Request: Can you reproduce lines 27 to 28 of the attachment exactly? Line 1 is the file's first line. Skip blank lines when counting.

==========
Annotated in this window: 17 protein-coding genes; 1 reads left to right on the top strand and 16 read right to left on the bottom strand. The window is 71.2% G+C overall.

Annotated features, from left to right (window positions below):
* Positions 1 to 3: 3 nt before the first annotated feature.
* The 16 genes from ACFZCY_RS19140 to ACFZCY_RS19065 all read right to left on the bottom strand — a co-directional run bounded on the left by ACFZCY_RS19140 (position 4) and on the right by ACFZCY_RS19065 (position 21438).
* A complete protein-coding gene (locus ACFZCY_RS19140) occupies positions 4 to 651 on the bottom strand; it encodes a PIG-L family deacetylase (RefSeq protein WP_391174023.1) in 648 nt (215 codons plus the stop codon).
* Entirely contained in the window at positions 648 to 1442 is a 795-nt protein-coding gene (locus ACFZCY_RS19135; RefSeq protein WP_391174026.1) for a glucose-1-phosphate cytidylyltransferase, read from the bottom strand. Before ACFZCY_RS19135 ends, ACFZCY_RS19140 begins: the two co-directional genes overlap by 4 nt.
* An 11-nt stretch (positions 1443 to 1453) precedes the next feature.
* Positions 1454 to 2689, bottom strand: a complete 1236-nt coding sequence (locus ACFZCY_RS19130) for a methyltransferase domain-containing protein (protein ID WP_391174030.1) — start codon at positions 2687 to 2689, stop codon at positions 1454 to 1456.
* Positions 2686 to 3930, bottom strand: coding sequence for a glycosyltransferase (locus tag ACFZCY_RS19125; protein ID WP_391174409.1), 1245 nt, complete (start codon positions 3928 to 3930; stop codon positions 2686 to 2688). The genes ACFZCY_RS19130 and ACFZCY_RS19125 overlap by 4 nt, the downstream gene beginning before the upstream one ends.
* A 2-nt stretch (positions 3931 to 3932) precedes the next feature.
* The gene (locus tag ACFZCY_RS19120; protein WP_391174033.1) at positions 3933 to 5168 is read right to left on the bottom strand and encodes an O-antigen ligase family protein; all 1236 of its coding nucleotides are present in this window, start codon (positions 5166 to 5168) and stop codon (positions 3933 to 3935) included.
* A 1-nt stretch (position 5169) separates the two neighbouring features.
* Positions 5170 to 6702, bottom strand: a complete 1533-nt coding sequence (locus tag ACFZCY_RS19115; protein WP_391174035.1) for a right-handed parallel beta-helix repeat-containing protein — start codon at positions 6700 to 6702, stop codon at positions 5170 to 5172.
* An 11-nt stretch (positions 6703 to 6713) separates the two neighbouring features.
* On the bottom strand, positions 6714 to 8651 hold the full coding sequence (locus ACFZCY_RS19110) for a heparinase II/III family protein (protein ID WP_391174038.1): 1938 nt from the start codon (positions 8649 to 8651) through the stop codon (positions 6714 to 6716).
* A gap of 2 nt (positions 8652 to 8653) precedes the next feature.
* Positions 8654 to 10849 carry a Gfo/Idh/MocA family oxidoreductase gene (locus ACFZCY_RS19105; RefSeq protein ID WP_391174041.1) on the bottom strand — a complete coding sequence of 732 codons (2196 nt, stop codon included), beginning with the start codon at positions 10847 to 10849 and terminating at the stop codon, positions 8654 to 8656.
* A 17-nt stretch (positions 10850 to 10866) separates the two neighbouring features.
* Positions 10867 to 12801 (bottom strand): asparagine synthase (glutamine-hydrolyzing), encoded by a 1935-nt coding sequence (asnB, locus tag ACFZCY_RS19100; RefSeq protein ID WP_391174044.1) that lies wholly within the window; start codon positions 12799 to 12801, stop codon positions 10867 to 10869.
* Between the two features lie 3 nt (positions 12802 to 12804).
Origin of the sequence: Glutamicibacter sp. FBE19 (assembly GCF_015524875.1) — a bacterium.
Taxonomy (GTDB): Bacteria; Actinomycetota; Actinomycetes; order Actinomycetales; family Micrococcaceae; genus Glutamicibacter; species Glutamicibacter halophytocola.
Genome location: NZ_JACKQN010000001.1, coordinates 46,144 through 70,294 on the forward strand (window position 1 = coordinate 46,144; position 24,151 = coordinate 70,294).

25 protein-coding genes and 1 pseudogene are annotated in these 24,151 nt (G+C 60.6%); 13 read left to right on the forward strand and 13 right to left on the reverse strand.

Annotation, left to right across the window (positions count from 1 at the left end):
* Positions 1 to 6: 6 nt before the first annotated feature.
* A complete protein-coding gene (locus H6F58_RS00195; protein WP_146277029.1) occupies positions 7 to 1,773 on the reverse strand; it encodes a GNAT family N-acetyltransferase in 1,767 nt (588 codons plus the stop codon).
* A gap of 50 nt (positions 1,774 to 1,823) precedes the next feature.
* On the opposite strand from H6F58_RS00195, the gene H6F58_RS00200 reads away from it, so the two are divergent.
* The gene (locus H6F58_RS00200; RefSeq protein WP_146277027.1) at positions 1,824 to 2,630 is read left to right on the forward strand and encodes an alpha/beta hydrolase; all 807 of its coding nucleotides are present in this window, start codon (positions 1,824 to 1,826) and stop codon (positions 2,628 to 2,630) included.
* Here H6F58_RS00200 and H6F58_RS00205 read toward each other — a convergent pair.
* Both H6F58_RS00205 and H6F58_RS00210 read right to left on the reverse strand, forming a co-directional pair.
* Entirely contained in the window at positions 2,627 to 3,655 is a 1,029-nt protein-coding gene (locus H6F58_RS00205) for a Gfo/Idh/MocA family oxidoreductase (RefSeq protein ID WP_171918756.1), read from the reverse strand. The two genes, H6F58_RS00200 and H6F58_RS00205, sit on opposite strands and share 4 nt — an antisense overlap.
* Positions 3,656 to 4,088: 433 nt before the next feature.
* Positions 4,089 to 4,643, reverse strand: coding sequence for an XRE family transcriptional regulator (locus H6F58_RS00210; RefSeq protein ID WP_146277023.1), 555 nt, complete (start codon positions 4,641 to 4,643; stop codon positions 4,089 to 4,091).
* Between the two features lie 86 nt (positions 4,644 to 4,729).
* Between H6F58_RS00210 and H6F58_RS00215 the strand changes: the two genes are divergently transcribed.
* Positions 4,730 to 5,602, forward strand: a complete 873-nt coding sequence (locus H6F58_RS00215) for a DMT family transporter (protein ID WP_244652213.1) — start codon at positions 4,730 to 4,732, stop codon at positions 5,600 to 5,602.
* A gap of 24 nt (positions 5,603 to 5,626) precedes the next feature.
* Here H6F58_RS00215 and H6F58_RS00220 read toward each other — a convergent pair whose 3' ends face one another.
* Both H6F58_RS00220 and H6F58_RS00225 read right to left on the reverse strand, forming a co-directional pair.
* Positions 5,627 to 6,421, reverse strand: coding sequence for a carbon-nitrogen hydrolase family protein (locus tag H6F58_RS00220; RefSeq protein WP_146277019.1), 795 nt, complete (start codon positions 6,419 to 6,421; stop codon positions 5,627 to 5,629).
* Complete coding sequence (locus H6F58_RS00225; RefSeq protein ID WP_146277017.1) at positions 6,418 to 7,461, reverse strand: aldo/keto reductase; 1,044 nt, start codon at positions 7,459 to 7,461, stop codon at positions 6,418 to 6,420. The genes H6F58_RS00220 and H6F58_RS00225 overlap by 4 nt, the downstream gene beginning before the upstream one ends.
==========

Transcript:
* A complete protein-coding gene (locus H6F58_RS00195; protein WP_146277029.1) occupies positions 7 to 1,773 on the reverse strand; it encodes a GNAT family N-acetyltransferase in 1,767 nt (588 codons plus the stop codon).
* A gap of 50 nt (positions 1,774 to 1,823) precedes the next feature.